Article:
Republicans Belittle Lt. Col. Vindman’s Military Rank, Uniform In Impeachment Hearing

Ranking member Devin Nunes (R-Calif.) kicked things off by ignoring Alexander Vindman's rank of lieutenant colonel, and other Republicans piled on.

President Donald Trump and Republicans on the House Intelligence Committee went out of their way to comment on a witness’s clothing choices and rank during Tuesday’s impeachment hearing.

Ranking member Devin Nunes (R-Calif.) kicked things off by ignoring the rank of Army Lt. Col. Alexander Vindman early in the hearing, an oversight he corrected. Vindman, the National Security Council’s Ukraine expert, was testifying as a witness to Trump’s now-infamous July 25 phone call with Ukrainian President Volodymyr Zelensky.

Later, Rep. Chris Stewart (R-Utah) tried to downplay Nunes’ oversight, then ― under the guise of damage control ― belittled Vindman’s dress uniform.

“I see you’re wearing your dress uniform, knowing that’s not the uniform of the day,” said Stewart. “You wear a suit to the White House.”

He then backtracked slightly and, proudly pointing to his father’s Air Force wings, cast Vindman’s attire as “a great reminder of his military service,” before again attacking Vindman ― this time for his rank.

“I’m curious, when the ranking member referred to you as Mr. Vindman, you quickly corrected him and wanted to be called Lt. Col. Vindman,” he said. “Do you always insist on civilians calling you by your rank?”

As the lieutenant colonel explained why thought it was appropriate to wear his dress uniform, Stewart interrupted him. When Vindman continued, saying he’d been attacked and marginalized as a military officer in the press and on Twitter, the congressman interrupted him again.

Lt. Col. Alexander Vindman, National Security Council director for European Affairs, testifies before the House Intelligence
Lt. Col. Alexander Vindman, National Security Council director for European Affairs, testifies before the House Intelligence Committee Nov. 19, 2019 in Washington, D.C.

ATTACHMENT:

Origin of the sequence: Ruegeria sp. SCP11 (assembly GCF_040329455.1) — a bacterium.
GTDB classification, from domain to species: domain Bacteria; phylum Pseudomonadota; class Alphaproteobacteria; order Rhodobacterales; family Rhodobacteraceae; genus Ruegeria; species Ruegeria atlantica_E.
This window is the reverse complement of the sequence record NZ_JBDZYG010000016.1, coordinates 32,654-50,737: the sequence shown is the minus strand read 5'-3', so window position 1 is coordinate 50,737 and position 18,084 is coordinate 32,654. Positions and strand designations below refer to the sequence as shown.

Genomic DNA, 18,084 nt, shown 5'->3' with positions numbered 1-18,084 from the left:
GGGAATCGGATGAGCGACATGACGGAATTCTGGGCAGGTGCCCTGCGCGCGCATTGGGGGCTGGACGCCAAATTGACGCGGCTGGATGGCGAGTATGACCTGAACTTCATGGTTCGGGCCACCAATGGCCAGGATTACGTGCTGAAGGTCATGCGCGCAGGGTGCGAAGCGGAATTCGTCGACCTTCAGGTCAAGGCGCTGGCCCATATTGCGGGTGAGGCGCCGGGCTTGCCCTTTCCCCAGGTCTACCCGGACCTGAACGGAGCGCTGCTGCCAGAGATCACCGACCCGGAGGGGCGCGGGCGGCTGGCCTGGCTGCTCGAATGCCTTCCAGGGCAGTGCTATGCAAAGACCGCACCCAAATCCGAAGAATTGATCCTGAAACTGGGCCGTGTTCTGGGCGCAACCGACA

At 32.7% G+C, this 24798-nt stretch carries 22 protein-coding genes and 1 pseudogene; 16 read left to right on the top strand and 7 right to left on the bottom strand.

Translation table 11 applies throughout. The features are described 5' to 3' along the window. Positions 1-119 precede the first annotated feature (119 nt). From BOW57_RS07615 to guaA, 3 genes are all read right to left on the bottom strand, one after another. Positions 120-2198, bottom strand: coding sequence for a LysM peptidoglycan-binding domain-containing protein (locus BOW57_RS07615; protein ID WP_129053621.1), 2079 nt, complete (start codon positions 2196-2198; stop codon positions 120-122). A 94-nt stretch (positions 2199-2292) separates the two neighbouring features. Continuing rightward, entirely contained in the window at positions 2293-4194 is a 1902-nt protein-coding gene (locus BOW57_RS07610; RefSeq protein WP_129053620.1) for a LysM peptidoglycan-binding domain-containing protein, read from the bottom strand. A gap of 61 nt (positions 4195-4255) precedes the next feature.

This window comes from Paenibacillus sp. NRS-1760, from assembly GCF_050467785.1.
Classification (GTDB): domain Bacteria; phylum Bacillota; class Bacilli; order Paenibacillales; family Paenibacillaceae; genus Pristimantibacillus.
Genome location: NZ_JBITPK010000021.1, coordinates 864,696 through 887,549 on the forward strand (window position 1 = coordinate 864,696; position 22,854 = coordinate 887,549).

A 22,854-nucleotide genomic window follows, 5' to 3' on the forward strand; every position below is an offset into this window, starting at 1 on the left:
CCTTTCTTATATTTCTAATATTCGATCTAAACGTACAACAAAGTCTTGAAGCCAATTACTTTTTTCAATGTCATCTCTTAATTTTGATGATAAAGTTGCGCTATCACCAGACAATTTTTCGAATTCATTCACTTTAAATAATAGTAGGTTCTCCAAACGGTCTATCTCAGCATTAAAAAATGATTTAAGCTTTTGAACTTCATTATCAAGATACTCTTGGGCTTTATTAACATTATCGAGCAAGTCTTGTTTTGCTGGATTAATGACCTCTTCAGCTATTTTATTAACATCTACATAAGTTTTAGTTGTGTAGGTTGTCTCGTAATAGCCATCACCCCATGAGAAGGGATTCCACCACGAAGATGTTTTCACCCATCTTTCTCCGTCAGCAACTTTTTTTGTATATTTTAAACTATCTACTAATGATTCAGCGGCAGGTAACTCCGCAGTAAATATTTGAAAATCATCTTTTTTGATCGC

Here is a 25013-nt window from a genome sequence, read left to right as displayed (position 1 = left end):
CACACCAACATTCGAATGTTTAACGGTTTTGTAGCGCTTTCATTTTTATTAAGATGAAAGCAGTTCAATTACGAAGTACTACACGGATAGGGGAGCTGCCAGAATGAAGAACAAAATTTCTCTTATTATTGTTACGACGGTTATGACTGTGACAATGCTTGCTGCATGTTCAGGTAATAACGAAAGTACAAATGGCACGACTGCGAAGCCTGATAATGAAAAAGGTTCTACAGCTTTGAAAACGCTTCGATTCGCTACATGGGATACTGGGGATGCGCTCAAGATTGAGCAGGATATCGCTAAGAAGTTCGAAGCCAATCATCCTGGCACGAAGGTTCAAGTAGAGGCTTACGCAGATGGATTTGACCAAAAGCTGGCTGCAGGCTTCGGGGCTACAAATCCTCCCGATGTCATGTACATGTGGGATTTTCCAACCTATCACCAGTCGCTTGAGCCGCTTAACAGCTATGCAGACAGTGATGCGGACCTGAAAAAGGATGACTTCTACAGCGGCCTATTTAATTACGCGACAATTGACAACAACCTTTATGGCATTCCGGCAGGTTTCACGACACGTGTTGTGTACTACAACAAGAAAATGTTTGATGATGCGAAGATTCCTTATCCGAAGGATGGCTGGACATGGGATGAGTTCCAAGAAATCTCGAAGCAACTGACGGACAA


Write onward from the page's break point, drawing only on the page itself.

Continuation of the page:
After the hearing, Stewart told HuffPost he hadn’t meant to imply that Vindman shouldn’t have worn his uniform.

“How could you interpret that way? I was saying it’s a great reminder of his service,” Stewart said. “I don’t know how you could interpret it any other way.”

Another member of the Intelligence Committee, Rep. Mike Conaway (R-Texas), said it was appropriate for Vindman to wear his uniform but also that he did it for effect.

“He’s an active duty member of the military and certainly there’s nothing wrong with him wearing the uniform,” Conaway said. “I think he was doing it for effect. He doesn’t wear it daily at the White House. But he’s clearly earned the right to wear it.”

President Trump also repeated the attack in a mid-hearing statement to the media, giving the appearance of a concerted Republican push:

“I don’t know, as he says, ‘lieutenant colonel’ ― I understand someone had the misfortune of someone calling him ‘Mr.’ and he corrected them,” Trump said, seeking to distance himself from the testimony.

“I never saw the man,” he continued. “I understand now he wears his uniform when he goes in. I don’t know Vindman at all.”

Vindman is a Harvard-educated officer who served multiple overseas tours in South Korea, Germany and Iraq, where he was injured by a roadside bomb, for which he received a Purple Heart. He emphasized that military service in his opening statement.

“For more than two decades, it has been my honor to serve as an officer in the United States Army,” he said Tuesday morning. “As an infantry officer, I served multiple overseas tours, including South Korea and Germany, and I was deployed to Iraq for combat operations.”